Stravaiging around Scotland
Scotland is famous for its castles, of which there were thought to be around 3000. Many have been restored, some stand ruined, while others have disappeared altogether.
Ranging from small towers to sprawling country mansions, there are castles of all shapes and sizes. You can learn more about Scotland’s castles here.
The Picts were the enigmatic inhabitants of what is now Scotland from around the beginning of the 1st century until around the middle of the 9th century AD.
With none of their written records surviving, much of what is known about the Picts derives from the hundreds of carved stones that they left as their legacy. Read more here.
Join us on our travels around Scotland as we seek out the most interesting places and go in search of castles, coffee and cake.
Our journeys have taken us all over Scotland, from north to south and across to the islands, as we explore this wonderful country which has so much to offer despite its relatively small size. Check out the latest blog post here.
Scotland is rich in ancient sites, with thousands of monuments including standing stones, stone circles and cairns.
Skara Brae on Orkney is Europe’s most complete Neolithic village, and is older than the Great Pyramids and Stonehenge. These early settlements were followed later by forts, souterrains and brochs.
There are more than 140 breweries in Scotland, producing real ale, craft beer and mass market brews.
Come and explore the hundreds of beers they produce between them, from light to dark, traditional to experimental.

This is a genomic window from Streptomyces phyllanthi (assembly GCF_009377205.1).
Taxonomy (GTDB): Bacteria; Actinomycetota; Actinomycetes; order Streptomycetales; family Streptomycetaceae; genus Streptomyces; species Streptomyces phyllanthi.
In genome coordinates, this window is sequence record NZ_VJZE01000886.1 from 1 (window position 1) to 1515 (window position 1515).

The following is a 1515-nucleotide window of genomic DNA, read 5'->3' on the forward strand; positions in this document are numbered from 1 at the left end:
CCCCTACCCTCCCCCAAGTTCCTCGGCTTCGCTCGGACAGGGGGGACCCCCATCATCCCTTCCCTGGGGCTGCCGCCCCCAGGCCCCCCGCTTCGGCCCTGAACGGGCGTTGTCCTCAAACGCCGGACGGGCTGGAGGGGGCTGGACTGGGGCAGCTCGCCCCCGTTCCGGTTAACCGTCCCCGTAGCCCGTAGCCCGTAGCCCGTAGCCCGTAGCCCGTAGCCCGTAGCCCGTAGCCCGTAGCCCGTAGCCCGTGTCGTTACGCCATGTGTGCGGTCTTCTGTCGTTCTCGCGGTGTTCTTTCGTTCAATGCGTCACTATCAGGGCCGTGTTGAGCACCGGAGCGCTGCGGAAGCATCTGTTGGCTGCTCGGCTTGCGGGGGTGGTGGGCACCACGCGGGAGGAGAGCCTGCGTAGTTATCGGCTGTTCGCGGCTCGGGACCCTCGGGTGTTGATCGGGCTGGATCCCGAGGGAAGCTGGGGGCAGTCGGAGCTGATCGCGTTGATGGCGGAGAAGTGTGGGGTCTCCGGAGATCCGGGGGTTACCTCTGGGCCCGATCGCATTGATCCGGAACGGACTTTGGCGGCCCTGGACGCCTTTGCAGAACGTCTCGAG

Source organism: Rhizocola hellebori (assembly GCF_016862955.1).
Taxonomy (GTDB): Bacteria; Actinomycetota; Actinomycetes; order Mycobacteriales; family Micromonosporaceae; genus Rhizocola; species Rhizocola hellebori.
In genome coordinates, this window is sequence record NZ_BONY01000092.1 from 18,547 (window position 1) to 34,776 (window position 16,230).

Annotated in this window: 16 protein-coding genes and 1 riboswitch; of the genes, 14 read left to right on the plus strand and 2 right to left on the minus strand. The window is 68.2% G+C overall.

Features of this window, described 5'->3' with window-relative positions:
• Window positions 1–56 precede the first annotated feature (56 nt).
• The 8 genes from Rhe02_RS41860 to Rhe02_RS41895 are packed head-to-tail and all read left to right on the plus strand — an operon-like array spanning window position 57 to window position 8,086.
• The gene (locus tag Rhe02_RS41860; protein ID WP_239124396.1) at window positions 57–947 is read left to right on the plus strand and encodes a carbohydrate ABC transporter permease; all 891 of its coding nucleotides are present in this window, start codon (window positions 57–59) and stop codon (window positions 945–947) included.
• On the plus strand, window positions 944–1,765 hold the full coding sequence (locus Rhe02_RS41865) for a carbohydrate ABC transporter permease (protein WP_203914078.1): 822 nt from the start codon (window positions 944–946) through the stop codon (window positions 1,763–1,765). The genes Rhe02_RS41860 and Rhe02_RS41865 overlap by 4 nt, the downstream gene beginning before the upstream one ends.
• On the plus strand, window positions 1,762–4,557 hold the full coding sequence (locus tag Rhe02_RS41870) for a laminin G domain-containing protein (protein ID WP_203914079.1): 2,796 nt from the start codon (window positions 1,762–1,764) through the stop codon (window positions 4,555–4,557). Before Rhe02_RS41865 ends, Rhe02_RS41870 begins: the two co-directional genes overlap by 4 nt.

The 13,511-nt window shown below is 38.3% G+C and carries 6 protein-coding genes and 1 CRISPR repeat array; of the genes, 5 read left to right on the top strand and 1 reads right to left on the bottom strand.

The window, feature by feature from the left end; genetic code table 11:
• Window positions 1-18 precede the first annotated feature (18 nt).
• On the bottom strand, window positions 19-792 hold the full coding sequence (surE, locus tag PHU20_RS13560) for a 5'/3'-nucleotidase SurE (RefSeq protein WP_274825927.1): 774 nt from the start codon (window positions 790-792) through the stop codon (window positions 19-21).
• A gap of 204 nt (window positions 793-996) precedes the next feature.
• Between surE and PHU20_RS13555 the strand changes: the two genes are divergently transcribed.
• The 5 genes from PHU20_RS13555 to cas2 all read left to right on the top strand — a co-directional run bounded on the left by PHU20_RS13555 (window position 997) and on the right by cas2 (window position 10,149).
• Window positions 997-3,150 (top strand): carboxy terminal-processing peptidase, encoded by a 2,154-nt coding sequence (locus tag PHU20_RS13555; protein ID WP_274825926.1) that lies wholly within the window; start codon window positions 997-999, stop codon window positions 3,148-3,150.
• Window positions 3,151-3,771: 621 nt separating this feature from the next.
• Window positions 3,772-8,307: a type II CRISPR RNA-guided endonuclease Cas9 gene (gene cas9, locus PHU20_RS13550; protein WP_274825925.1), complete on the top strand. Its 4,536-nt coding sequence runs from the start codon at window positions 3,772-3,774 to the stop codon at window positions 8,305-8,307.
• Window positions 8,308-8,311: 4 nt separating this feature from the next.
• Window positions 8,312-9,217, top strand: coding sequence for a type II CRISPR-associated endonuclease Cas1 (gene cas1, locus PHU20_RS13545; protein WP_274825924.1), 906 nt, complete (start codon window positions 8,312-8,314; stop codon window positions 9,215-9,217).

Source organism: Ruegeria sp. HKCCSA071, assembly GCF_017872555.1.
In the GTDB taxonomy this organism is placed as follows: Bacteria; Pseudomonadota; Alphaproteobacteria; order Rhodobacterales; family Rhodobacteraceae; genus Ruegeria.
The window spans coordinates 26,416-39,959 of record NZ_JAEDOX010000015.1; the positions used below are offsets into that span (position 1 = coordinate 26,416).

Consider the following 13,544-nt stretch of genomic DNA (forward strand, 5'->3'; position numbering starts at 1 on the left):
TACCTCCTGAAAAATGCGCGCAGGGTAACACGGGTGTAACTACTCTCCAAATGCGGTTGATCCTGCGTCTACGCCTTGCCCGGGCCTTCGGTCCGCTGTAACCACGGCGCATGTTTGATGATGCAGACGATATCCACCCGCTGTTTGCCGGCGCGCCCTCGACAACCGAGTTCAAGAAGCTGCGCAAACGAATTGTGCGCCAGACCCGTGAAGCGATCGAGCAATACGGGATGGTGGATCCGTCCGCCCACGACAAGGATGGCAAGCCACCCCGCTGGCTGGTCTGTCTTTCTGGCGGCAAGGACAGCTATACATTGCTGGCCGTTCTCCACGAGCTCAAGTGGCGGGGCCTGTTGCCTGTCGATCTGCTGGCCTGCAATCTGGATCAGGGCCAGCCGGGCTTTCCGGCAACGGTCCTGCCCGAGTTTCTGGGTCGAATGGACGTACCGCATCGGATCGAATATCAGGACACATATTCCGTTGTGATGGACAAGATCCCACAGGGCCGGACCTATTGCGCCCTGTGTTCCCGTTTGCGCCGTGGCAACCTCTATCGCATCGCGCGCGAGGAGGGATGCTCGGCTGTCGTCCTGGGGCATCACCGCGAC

We’ve put together handy guides to Scotland’s major cities to help you get the best out of them.
Detailing the best places to stay, they take the guesswork out of planning your visit. Start your journey here
Traditionally in each area there was a prominent family, or clan, whose head became the chief and offered protection and security to relatives and neighbours.
The word “clan” comes from the Gaelic word clann meaning “children”, the chief being the head of an extended family. Search Scotland’s clan names and surnames here.
Scotland’s placenames are derived from a number of languages, and while the majority are Gaelic in origin, others come from Pictish, Old Norse, Old English and of course Scots.
Population movements through the centuries, corruption over time and political developments have left a rich tapestry of descriptive names. Learn more here.
- Ardlamontcastle in Argyll
- Moorfootcastle in Midlothian
- Milsholm Towercastle in Roxburghshire
- Braidlie (site of)castle in Roxburghshire
- Larriston Tower (site of)castle in Roxburghshire
- Denmuir (possible) (site of)castle in Fife
- Usan Tower (site of)castle in Angus
- Southfield (site of)castle in Roxburghshire
- Balkail (site of)castle in Wigtownshire
- Genoch (site of)castle in Wigtownshire
Latest ancient sites
- Midmar Kirk stone circlestone circle in Aberdeenshire
- Sunhoney stone circlestone circle in Aberdeenshire
- Inchgall (possible)crannog in Fife
- Steinacleit (possible)chambered cairn in Ross and Cromarty
- Loch an Dùinbroch in Ross and Cromarty
- Clach Steineagaidhstanding stone in Inverness-shire
- Loch an Dùnabroch in Ross and Cromarty
- Buchaamsouterrain in Aberdeenshire
- Eilean nam Faoileag (possible)crannog in Sutherland
- Cairnholy IIchambered cairn in Wigtownshire
Latest Pictish stones
- Loch Kinord cross slab Class III cross slab
- Dalnavie Class I symbol stone
- Ardross Class I symbol stone
- Clach an Tiompain Class I symbol stone
- Old Kilmadock 2 Class I symbol stone
- Old Kilmadock 1 Class II symbol stone
- Glenferness House Class II cross slab
- St Peter’s Church Class I symbol stone
- Redland Class I symbol stone
- Orphir 2 Class I symbol stone